“Until something really bad happens, like Abu Ghraib, that really busts through everybody’s filters and can do a dramatic shift in opinion and sentiment about the military, it’s kind of just coasting along,” Everett said.
Calling All Influencers
One of the more recent pushes the Navy has undertaken to raise public awareness is a more active role in social media, not only on the service’s platforms, but also by courting influencers on their own channels.
Brown said the Navy is seeing more and more Americans becoming aware of the service via social media and is adjusting its focus to reach them. For example, the Navy has stopped advertising on television and is instead focusing its efforts exclusively online.
“Having this kind of data is important, so that when we go to Navy leadership and we say, ‘hey, we want to bring reporters from The Wall Street Journal and The New York Times [on a Navy embark] and we also want to bring a YouTube influencer, we need to be able to show why that’s important, why it’s important to reach audiences who don’t already know about the Navy.”
In March, the Navy invited the host of the Smarter Every Day YouTube channel, Destin Sandlin, to the ICEX 2020 exercise in the Arctic. Sandlin, who started the channel while working for the Defense Department as a weapons testing engineer and still consults for the DoD, went underway aboard Los Angeles-class attack submarine USS Toledo (SSN-769) and began posting videos from the trip in late July. Sandlin has been a YouTube staple for the past decade, gathering a following of more than 8.5 million subscribers and posting long-form science explainer videos. In 2016, Sandlin was one of three YouTube personalities chosen to interview President Obama.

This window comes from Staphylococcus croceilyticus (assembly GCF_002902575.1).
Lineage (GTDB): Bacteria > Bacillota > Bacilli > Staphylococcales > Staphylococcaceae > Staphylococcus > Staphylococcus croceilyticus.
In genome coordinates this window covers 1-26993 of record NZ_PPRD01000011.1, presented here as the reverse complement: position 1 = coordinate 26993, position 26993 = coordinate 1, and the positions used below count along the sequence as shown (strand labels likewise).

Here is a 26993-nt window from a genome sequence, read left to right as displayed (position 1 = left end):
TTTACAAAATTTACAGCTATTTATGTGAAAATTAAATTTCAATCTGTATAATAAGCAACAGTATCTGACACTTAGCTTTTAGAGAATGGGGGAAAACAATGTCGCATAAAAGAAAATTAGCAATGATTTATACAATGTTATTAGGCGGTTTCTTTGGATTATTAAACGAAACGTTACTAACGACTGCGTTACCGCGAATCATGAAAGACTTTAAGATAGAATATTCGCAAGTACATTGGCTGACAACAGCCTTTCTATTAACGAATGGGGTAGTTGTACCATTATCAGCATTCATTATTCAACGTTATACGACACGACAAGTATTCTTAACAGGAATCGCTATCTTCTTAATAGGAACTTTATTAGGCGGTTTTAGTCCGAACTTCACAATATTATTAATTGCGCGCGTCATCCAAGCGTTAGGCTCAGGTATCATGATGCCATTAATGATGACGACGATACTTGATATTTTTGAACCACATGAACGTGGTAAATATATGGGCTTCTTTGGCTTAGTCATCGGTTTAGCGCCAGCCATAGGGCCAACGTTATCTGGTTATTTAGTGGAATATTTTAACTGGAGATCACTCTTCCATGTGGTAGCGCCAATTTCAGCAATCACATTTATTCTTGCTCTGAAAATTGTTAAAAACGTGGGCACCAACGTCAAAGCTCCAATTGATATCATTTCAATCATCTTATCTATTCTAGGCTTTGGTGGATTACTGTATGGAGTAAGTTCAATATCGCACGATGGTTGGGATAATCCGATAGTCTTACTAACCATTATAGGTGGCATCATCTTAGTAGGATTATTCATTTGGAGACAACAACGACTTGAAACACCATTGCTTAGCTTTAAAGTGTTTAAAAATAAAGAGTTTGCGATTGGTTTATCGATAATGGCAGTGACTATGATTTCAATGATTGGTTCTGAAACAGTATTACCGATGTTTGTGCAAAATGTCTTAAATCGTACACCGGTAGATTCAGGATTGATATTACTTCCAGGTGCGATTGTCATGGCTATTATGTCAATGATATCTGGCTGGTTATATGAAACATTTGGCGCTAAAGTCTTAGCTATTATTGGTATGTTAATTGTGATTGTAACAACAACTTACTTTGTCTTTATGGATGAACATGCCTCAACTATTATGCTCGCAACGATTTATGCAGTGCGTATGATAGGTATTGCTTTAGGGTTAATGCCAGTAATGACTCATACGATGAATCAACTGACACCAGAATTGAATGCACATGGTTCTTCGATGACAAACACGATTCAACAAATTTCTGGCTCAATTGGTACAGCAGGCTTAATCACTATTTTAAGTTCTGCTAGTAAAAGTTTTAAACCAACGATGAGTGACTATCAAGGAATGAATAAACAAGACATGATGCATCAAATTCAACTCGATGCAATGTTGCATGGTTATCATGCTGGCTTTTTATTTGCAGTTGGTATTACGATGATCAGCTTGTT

He told the Navy when he had previously turned down the service’s offer to participate in a video, “what I would love to do is to learn about how submarines work specifically, I’d love to go on the USS Alabama,” he told USNI News in a Monday interview.
Sandlin flew to the Arctic to film a series of videos with the crew of Toledo to demonstrate specific scientific concepts. Aside from a review of his footage for operational security concerns, the service didn’t direct what he should cover.
“The Navy did not limit my speech in any way… Nothing that says, I’m going to say a certain message. Like I literally got on the boat and they’re like, ‘this is a nuclear submarine. What do you want to know?’,” he told USNI News.
“Because I’ve worked for the DOD for so long, I really care about it being portrayed in an intelligent, respectful way, because I know ultimately, it’s the people, the servicemen and women that make up the military that make it happen. My desire was to be able to get into a situation where I could be in the torpedo room and I can talk to a young enlisted person that’s loading torpedoes without fear, without him being afraid of saying something that he shouldn’t.”
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In January, the Texas-based trick basketball shot collective Dude Perfect spent three days aboard carrier USS Nimitz (CVN-68) for a series of stunts on the ship that included flying a remote-controlled airplane off the carrier’s deck. The video representatives from Dude Perfect did not respond to an email from USNI News.
The Navy has also started an Instagram channel, #Atthehelm, to highlight under-represented parts of the service, Brown said.
“We’re trying to highlight more Navy sailors. Let them speak in their voice… We try and show women in the Navy, show the diversity and inclusion that we have in the Navy because we want to show, we want to reach audiences who don’t necessarily know about us, he said.
The service’s other pages across all echelons have dabbled in posting humor memes, including a joke about freedom of navigation operations framed as a father and son chat and a popular UNO card game meme.
“This helps us get outside of the more narrowly focused scope and look a little more broadly, because if we’re only trying to inform the people who read Proceedings, then we’re not doing our job,” Brown said.